The Thin Man (Paperback)

The Thin Man By Dashiell Hammett Cover Image

The Thin Man (Paperback)

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Nick Charles seems to find trouble wherever he goes. He thinks his sleuthing days are behind him when Julia Wolf, a former acquaintance, turns up dead. Nick—thanks to some persuasion from his enchanting wife, Nora—finds himself falling back into old habits and making a few polite inquiries. The prime suspect, Julia’s lover and boss Clyde Miller Wynant, has vanished without a trace. Everyone is after him, but Nick is not so sure Wynant is the culprit. And when another dubious figure bursts into their bedroom, waving a loaded handgun, it seems Nick and Nora’s adventure is only just beginning. 

Nick and Nora Charles are among Dashiell Hammett’s most alluring creations: a rich, glamourous couple who solve homicides in between wisecracks and martinis. At once knowing and unabashedly romantic, The Thin Man is a murder mystery that doubles as a sophisticated comedy of manners.
Dashiell Samuel Hammett was born in St. Mary’s County, Maryland. He grew up in Philadelphia and Baltimore. Hammett left school at the age of fourteen and held several kinds of jobs thereafter—messenger boy, newsboy, clerk, operator, and stevedore, finally becoming an operative for Pinkerton’s Detective Agency. Sleuthing suited young Hammett, but World War I intervened, interrupting his work and injuring his health. When Sergeant Hammett was discharged from the last of several hospitals, he resumed detective work. He soon turned to writing, and in the late 1920s Hammett became the unquestioned master of detective-story fiction in America. In The Maltese Falcon (1930) he first introduced his famous private eye, Sam Spade. The Thin Man (1932) offered another immortal sleuth, Nick Charles. Red Harvest (1929), The Dain Curse (1929), and The Glass Key (1931) are among his most successful novels. During World War II, Hammett again served as sergeant in the Army, this time for more than two years, most of which he spent in the Aleutians. Hammett’s later life was marked in part by ill health, alcoholism, a period of imprisonment related to his alleged membership in the Communist Party, and by his long-time companion, the author Lillian Hellman, with whom he had a very volatile relationship. His attempt at autobiographical fiction survives in the story “Tulip,” which is contained in the posthumous collection The Big Knockover (1966, edited by Lillian Hellman). Another volume of his stories, The Continental Op (1974, edited by Stephen Marcus), introduced the final Hammett character: the “Op,” a nameless detective (or “operative”) who displays little of his personality, making him a classic tough guy in the hard-boiled mold—a bit like Hammett himself.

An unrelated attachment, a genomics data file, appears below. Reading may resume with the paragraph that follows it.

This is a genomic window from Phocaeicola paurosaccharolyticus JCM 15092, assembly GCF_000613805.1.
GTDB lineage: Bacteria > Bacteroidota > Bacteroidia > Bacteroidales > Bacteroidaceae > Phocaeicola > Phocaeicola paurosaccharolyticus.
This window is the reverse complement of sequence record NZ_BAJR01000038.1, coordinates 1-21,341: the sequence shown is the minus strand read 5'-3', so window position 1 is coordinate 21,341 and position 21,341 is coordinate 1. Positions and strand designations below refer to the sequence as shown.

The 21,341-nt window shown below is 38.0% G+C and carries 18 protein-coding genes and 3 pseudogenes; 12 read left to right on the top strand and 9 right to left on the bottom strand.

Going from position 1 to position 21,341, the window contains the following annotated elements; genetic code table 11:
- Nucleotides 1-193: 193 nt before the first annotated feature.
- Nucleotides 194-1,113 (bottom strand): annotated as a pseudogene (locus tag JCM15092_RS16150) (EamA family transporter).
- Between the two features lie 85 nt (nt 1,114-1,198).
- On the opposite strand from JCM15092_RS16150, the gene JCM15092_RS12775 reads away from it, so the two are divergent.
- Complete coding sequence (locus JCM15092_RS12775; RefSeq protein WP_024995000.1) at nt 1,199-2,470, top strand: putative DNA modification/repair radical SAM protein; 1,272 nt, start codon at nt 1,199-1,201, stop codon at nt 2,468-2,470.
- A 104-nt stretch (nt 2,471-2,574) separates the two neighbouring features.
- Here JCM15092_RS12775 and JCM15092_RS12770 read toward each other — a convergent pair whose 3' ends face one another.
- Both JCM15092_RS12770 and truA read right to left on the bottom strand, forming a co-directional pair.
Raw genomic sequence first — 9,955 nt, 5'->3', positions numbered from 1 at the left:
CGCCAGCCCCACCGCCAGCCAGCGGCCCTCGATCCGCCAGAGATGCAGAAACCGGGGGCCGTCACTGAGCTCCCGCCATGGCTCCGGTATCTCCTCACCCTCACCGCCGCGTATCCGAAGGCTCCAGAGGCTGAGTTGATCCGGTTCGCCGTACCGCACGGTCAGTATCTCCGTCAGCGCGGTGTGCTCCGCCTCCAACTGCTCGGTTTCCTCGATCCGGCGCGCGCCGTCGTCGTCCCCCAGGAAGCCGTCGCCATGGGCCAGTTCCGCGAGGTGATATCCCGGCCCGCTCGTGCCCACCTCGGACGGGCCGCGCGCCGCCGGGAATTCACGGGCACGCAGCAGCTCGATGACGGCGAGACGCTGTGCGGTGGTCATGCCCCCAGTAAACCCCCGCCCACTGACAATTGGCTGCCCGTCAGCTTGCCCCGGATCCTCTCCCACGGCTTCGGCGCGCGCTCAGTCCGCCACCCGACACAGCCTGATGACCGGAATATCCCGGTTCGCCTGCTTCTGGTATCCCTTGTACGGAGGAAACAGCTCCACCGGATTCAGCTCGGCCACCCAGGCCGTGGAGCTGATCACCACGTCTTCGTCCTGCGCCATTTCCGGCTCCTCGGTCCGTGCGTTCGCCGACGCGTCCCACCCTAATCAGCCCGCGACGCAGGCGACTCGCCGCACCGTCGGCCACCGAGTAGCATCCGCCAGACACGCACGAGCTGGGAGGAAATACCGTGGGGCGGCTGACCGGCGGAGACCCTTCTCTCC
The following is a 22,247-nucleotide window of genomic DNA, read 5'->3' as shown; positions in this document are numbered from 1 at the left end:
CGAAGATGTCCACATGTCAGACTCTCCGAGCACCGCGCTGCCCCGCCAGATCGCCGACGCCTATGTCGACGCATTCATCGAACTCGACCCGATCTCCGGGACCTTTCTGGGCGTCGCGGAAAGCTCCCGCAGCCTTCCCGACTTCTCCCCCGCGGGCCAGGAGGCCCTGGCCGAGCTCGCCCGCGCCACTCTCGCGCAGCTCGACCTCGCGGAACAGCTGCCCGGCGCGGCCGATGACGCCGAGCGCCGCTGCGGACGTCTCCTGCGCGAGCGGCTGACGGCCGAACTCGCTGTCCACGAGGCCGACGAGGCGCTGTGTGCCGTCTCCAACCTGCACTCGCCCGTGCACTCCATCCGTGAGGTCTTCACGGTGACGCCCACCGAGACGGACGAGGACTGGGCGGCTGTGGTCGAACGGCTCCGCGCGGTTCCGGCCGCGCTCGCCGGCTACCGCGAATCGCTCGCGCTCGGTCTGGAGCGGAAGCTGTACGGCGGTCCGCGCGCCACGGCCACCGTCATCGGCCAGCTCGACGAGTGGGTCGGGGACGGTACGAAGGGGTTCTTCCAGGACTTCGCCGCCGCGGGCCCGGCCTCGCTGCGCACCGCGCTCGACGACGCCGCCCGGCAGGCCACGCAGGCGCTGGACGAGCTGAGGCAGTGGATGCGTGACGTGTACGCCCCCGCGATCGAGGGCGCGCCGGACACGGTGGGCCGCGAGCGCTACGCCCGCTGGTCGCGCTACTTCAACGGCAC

Product Details ISBN: 9780679722632
ISBN-10: 0679722637
Publisher: Vintage Crime/Black Lizard
Publication Date: July 17th, 1989
Pages: 224
Language: English
Series: Vintage Crime/Black Lizard